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Tuesday, December 18, 2012

Why vaccinating badgers is the right option

An interesting e-mail has arrived in my in-box from the Badger Trust highlighting further research on the vaccination of badgers as a means of controlling bovine TB.

Obviously a vaccine cannot eliminate disease where it is already established but it can stop it spreading and given that the life span of a badger is about five years, then an effective vaccination programme can remove the reservoir of infection in the medium term.

In contrast culling spreads infection outside the area being focussed on, and once the cull stops then the disease will return with a vengeance.

The Badger Trust has highlights a newly-published study that shows that vaccination with Bacillus Calmette-Guérin (BCG) has been shown to reduce the severity and progression of experimentally-induced TB in captive badgers. They go on to say that a four-year clinical field study among badger social group levels suggests a similar, direct protective effect. Injections reduced by 76% the risk of free-living vaccinated badgers testing positive for progressive infection.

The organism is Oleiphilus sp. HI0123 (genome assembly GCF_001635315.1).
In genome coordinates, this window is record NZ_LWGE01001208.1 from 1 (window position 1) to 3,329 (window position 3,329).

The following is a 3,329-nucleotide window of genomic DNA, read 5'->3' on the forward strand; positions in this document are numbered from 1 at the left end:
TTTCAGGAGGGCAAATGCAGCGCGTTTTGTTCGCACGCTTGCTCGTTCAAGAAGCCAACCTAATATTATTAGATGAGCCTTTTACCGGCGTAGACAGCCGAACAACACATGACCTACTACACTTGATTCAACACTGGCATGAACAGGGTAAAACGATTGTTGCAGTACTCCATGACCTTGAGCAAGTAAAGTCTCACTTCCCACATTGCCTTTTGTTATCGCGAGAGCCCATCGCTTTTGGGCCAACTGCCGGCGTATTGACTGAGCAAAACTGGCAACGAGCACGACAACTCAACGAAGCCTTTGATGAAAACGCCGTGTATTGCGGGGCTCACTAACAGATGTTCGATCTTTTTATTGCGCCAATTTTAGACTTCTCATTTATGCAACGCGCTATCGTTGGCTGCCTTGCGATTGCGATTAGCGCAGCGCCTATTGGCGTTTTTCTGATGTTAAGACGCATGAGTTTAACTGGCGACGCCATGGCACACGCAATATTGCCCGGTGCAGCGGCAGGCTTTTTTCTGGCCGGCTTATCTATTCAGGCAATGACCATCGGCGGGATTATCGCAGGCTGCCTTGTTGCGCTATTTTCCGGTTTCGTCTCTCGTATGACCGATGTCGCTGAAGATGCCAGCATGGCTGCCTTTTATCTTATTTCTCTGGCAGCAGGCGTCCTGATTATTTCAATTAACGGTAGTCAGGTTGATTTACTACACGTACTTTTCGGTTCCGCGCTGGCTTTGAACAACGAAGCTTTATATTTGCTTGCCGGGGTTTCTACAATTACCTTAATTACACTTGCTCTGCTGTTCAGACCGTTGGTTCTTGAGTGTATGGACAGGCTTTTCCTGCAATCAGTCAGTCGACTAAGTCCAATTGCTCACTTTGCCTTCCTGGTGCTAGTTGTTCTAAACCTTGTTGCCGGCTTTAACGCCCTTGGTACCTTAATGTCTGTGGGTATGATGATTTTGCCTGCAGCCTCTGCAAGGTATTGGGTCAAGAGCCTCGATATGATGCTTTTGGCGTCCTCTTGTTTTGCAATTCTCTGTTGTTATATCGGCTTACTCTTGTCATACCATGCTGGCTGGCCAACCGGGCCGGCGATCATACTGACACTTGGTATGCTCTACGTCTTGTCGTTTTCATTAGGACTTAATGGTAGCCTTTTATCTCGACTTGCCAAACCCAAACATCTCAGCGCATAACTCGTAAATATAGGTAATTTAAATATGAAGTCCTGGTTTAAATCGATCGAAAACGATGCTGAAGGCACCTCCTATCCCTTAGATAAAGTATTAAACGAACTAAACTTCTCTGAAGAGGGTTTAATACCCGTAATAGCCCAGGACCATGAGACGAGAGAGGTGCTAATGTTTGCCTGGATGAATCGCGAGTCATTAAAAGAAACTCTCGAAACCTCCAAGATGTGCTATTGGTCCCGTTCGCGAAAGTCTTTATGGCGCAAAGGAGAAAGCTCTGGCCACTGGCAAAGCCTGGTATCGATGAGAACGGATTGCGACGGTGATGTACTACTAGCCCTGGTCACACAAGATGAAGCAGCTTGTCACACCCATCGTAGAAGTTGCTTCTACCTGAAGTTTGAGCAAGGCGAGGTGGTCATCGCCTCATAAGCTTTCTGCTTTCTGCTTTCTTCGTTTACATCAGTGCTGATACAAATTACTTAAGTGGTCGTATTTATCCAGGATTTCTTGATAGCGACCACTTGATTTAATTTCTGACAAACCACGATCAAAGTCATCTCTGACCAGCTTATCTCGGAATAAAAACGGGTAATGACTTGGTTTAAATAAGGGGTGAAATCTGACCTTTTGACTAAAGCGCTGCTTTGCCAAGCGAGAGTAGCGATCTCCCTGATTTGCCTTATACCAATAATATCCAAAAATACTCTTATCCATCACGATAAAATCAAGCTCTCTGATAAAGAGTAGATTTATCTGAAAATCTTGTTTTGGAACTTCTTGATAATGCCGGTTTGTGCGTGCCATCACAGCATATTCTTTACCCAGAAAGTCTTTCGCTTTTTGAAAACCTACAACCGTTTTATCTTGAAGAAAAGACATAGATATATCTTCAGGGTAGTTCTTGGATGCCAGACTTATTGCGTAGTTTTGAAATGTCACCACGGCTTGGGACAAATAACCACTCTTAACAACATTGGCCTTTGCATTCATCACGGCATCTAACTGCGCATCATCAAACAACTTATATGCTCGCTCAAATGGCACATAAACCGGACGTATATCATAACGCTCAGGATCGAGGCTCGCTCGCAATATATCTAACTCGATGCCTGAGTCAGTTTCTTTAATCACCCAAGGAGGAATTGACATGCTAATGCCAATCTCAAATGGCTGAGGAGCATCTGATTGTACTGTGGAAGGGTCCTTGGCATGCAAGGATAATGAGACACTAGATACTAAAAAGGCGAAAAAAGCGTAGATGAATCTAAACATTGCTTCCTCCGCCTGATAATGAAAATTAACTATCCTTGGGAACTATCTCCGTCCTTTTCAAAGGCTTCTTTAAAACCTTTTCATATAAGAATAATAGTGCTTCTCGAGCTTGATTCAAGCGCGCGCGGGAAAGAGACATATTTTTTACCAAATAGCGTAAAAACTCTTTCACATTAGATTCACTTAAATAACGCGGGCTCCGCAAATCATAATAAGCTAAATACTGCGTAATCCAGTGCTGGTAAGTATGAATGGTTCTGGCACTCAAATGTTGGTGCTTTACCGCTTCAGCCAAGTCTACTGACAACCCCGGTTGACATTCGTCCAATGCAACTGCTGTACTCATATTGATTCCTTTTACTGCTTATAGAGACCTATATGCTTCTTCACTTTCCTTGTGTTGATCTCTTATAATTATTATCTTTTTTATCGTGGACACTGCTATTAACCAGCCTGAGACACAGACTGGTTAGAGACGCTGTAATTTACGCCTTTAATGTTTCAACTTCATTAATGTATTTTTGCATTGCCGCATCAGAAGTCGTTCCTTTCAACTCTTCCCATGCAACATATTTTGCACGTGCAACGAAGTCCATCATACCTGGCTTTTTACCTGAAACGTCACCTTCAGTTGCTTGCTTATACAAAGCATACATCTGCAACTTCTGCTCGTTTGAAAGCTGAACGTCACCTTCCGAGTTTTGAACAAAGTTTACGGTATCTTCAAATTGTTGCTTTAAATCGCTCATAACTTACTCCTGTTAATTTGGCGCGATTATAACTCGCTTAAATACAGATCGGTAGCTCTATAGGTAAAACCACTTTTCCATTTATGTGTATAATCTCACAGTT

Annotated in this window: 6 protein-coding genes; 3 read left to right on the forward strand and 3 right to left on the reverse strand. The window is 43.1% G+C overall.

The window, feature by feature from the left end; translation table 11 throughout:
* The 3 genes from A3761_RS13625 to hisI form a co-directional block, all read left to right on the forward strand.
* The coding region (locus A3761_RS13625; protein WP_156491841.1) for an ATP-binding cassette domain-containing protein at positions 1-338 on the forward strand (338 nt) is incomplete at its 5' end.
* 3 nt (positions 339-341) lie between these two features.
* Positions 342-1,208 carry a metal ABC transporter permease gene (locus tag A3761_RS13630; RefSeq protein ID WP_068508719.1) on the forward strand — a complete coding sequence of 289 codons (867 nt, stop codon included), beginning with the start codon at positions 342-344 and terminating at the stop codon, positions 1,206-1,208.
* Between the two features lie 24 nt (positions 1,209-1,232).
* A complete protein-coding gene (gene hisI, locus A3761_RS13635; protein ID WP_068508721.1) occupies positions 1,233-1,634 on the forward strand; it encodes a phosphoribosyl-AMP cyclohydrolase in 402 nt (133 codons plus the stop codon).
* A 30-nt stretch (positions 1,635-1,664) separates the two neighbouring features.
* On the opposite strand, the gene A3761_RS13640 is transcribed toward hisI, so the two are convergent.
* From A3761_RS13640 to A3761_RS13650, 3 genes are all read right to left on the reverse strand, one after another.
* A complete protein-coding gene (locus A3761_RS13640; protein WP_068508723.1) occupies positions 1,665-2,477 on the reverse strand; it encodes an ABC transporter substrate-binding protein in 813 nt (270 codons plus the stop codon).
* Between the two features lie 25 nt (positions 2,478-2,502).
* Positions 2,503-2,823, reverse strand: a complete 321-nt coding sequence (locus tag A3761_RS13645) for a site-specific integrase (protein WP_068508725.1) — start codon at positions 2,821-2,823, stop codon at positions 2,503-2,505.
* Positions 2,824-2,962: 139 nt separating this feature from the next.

Furthermore, the risk of unvaccinated cubs giving positive tests went down significantly as more badgers in each social group were vaccinated. There was an even greater reduction in risk to such cubs, 79 per cent - when more than a third of their social group had been vaccinated.

This is the scientific approach the UK Government rejected when it embarked on it chaotic, short-term and disastrous cull policy.
Thanks Peter for putting this information in your Blog and it can be used against those who might wish to discontinue the vaccination programme. I also received this information today from the Badger Trust and I have forwarded it widely, especially to our ‘friends’ in England who may use this knowledge to prevent a badger cull there in 2013.

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